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Are cryptocurrencies not only the future of money, but increasingly the money of today?

Acceptance of crypto-currencies/digital currencies is growing, for example:

  • deVere Group’s CEO, one of the world’s largest independent financial advisory organisations, believes “There is increasing global acceptance that cryptocurrencies, such as Bitcoin, are not only the future of money, but increasingly the money of today.” He predicts a value for Bitcoin for $10,000-$15,000 over the next few months.
  • In his July Mansion House  speech, Bank of England governor Mark Carney said that Facebook's new digital currency, Libra, could "substantially improve financial inclusion and dramatically lower the costs of domestic and cross border payments.” He also revealed the central bank could open up access to its balance sheet to new payment providers. 
  • Ripple uses their own cryptocurrency XRF which they call “The digital asset for payments” which offers banks and payment providers a reliable, on-demand option to source liquidity for cross-border payments:
    • banks can source liquidity on demand in real time without having to pre-fund nostro accounts
    • Payment Providers can use XRP to expand reach into new markets, lower foreign exchange costs and provide faster payment settlement
  • Finextra reports “The People's Bank of China is "almost ready" to launch its own digital currency said a senior official Mu Changchun, deputy director of the central bank's payments department. Apparently, the currency will rely on a two-tier system meaning that both the central bank and commercial financial institutions can issue it. Blockchain technology will be used but not exclusively.”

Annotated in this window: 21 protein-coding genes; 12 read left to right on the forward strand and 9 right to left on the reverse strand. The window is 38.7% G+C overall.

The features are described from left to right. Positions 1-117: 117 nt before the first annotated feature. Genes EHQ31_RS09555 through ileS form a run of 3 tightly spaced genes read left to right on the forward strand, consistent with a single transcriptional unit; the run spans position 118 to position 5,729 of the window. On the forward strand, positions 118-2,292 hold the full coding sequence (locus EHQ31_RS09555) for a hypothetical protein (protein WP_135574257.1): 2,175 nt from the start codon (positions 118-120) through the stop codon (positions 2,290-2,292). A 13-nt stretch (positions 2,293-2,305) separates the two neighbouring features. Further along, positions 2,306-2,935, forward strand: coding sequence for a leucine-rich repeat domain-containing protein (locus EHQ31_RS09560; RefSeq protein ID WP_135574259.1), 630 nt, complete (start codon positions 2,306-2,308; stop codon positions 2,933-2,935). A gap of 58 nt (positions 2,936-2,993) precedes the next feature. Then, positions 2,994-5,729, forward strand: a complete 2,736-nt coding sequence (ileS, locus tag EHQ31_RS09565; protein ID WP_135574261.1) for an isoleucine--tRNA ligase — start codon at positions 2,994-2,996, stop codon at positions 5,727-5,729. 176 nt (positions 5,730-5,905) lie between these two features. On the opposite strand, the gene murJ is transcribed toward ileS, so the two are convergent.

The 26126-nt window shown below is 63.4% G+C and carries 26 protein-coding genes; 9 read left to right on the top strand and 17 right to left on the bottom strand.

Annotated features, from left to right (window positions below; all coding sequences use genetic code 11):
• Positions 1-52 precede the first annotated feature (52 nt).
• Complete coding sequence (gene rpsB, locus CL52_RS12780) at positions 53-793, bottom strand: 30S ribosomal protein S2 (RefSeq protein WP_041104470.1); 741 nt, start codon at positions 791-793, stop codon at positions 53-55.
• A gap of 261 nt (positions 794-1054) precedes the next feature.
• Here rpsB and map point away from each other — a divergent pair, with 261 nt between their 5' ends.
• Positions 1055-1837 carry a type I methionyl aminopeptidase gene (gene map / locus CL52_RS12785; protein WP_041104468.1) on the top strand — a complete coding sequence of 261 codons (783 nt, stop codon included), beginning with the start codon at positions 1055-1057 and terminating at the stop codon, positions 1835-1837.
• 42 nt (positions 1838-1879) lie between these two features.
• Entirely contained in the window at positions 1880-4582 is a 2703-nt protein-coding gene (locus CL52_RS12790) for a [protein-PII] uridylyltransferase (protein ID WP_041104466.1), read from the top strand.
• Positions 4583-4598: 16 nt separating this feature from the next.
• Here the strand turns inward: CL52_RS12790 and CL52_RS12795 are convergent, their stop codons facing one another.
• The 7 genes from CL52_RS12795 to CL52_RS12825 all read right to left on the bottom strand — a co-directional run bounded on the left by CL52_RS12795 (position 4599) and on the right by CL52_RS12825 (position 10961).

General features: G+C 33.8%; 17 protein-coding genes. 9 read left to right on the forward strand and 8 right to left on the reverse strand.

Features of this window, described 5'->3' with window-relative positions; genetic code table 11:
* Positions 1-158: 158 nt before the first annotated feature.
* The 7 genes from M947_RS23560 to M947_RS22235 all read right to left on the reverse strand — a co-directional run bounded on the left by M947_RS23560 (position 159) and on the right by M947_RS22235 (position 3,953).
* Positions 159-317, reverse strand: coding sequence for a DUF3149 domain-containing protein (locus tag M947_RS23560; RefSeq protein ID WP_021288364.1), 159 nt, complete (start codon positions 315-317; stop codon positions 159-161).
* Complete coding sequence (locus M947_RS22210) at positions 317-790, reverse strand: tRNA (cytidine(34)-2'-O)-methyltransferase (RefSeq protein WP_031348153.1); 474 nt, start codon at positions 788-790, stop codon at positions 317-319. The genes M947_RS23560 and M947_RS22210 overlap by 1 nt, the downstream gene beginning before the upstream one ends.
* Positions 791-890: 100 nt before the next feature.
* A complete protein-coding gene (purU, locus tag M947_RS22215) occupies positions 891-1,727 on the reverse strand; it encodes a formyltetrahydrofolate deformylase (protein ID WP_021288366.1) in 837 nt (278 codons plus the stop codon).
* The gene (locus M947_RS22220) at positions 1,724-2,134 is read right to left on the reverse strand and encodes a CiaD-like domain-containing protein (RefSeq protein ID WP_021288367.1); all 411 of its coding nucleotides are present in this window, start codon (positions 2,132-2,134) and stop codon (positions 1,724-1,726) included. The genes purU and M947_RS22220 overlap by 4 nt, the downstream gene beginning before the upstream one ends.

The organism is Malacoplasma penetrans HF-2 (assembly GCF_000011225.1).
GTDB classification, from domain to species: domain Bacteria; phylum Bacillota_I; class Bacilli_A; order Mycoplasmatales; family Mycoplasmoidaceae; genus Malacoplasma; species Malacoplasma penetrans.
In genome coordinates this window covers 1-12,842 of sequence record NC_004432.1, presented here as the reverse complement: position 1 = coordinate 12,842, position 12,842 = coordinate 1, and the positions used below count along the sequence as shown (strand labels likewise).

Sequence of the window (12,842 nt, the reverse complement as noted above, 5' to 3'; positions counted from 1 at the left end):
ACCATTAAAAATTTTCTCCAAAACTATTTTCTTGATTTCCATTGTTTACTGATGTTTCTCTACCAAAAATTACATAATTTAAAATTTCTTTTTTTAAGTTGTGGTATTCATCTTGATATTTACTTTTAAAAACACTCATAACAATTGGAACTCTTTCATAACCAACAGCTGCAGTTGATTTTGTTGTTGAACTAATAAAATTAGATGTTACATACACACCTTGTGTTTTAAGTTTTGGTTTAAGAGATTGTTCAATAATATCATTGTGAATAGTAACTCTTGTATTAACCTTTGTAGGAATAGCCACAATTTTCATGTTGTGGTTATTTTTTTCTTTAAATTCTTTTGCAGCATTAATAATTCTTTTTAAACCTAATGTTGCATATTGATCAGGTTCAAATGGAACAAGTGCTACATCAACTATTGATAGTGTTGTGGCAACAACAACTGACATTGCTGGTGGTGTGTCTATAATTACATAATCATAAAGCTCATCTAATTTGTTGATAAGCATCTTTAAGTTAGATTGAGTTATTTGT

Impact on corporate treasury 

The increasing acceptance of cryptocurrencies raises many questions for the corporate treasurer:

  • How should corporate treasury cope with the new money?
  • Can you hedge a cryptocurrency? 
  • Are your payments safe using a cryptocurrency?
  • Can cryptocurrencies be used to avoid cash being trapped in a country?
  • Will there eve be just one truly global currency?  
  • Will the USD lose its central in global finance? The Guardian reports that “Bank of England governor says stockpiling dollars has become a barrier to global trade.” And the sees the potential for a global cryptocurrency - see.

CTMfile take: Cryptocurrencies are here to stay and will be used increasingly. How should corporate treasury departments take advantage of the new opportunities and avoid the pitfalls? What are your key questions?

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